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no showTenant deposited one month’s rent toward a prospective tenancy. Upon move in, the tenant was to tender an additional two months’ rent plus security, but only showed up with two months’ rent.  The landlord rejected the partial tender and did not allow the tenant to move in. The tenant sued for his deposit.

The tenant argued 1) that the landlord was the one who breached the lease, because he did not allow him a chance to go to the bank and get the missing funds, and 2) the landlord never sent a certified letter claiming the deposit and thus had no right to claim it.

The court rejected both of these arguments 1) finding it was not credible that landlord did not give him a chance to tender the missing deposit, and 2) the requirement to send a certified letter claiming the deposit under Fla. Stat. §83.49(3)(a) did not apply for two reasons: a) as the deposit was a rent deposit, and not a security deposit, and b) because the tenant was in beach of the lease and thus not entitled to a written claim.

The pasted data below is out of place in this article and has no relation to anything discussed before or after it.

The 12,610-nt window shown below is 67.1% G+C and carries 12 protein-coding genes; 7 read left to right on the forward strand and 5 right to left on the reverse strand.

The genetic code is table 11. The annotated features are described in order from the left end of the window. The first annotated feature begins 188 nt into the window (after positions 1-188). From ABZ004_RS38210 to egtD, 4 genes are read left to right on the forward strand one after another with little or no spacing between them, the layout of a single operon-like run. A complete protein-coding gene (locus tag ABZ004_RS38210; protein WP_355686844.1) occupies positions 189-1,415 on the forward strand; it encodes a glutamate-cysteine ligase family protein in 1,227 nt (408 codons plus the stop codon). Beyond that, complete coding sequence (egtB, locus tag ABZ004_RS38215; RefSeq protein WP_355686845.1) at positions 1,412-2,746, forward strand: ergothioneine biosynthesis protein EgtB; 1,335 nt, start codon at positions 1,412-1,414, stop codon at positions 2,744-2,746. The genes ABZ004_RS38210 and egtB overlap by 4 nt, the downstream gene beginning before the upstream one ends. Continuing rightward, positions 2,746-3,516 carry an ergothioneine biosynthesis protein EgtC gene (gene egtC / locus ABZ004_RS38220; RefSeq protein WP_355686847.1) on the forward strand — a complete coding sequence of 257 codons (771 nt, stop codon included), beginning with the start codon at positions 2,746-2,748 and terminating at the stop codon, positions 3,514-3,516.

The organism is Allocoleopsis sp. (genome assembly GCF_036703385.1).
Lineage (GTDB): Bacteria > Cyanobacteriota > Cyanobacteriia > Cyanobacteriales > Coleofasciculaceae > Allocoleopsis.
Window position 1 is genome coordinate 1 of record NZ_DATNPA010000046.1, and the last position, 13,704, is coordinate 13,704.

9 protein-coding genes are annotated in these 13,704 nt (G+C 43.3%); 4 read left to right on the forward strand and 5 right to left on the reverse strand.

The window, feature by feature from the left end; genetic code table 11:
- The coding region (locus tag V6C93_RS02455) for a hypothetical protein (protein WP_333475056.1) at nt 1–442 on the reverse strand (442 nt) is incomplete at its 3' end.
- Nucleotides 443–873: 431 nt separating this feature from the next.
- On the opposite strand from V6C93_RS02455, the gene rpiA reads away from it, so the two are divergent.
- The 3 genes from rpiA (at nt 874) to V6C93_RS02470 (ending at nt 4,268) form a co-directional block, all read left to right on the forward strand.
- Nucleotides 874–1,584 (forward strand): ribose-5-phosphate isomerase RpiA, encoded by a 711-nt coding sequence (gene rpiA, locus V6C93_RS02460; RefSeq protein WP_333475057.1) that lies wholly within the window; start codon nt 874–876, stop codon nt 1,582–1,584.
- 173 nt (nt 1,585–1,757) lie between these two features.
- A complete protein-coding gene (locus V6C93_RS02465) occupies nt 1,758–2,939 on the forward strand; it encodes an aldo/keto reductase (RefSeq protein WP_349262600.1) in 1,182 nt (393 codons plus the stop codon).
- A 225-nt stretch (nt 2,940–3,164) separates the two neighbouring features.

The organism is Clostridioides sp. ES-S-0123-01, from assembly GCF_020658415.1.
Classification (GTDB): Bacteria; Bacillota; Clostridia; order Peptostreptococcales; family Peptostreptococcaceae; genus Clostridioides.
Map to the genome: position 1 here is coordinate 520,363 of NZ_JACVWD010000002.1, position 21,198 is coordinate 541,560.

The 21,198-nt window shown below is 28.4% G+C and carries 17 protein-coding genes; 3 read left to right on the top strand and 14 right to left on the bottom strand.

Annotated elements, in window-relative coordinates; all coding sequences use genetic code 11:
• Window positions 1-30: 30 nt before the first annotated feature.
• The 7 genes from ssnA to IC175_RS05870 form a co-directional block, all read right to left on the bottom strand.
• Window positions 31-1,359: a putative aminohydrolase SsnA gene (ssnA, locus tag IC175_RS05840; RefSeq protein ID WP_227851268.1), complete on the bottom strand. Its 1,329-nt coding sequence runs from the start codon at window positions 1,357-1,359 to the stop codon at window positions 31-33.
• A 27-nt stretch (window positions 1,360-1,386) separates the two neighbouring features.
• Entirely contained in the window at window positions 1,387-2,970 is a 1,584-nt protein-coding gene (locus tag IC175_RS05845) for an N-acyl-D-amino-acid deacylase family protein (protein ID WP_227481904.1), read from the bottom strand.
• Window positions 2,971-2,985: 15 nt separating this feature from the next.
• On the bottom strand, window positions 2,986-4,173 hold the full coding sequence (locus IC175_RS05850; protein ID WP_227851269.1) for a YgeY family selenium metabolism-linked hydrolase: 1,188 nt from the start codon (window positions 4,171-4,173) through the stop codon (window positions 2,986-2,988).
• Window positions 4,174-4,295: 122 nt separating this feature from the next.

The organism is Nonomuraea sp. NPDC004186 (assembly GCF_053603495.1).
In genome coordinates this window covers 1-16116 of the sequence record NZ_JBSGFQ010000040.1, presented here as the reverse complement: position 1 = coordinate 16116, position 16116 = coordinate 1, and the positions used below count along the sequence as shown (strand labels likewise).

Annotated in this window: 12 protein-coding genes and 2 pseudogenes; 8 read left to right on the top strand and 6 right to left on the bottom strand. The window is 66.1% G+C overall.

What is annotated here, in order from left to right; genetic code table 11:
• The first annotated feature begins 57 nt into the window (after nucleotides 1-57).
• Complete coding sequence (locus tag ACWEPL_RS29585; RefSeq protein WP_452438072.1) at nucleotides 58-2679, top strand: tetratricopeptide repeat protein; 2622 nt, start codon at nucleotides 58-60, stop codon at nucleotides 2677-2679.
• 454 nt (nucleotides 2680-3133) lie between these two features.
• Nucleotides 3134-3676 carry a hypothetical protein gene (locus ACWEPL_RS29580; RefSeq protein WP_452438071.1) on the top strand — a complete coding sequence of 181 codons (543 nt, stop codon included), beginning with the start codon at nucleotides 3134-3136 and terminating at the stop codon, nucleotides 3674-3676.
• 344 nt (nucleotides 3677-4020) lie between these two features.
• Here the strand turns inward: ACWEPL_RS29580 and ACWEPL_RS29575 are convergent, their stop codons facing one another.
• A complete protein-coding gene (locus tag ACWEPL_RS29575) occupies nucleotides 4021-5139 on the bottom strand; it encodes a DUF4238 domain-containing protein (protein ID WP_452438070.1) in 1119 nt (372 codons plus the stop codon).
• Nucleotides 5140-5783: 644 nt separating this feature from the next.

Entitlement to rent from a breaching tenant is governed by Florida Statute §83.595. The landlord’s options under the statute were to release the Plaintiffs from liability for any rent, or to hold the Plaintiffs liable for rent until the property is relet.  The landlord argued that he was entitled to keep the entire rent deposit simply because of the breach of lease, but presented no evidence as to if and when the property was relet. As a result, the Court concluded that the landlord had failed to meet his burden of showing entitlement to the deposit and ordered it returned to the tenant.

TAYLOR, vs. EDRI, . County Court, 17th Judicial Circuit in and for Broward County. February 4, 2013. Robert W. Lee, Judge. 20 Fla. L. Weekly Supp. 727c.

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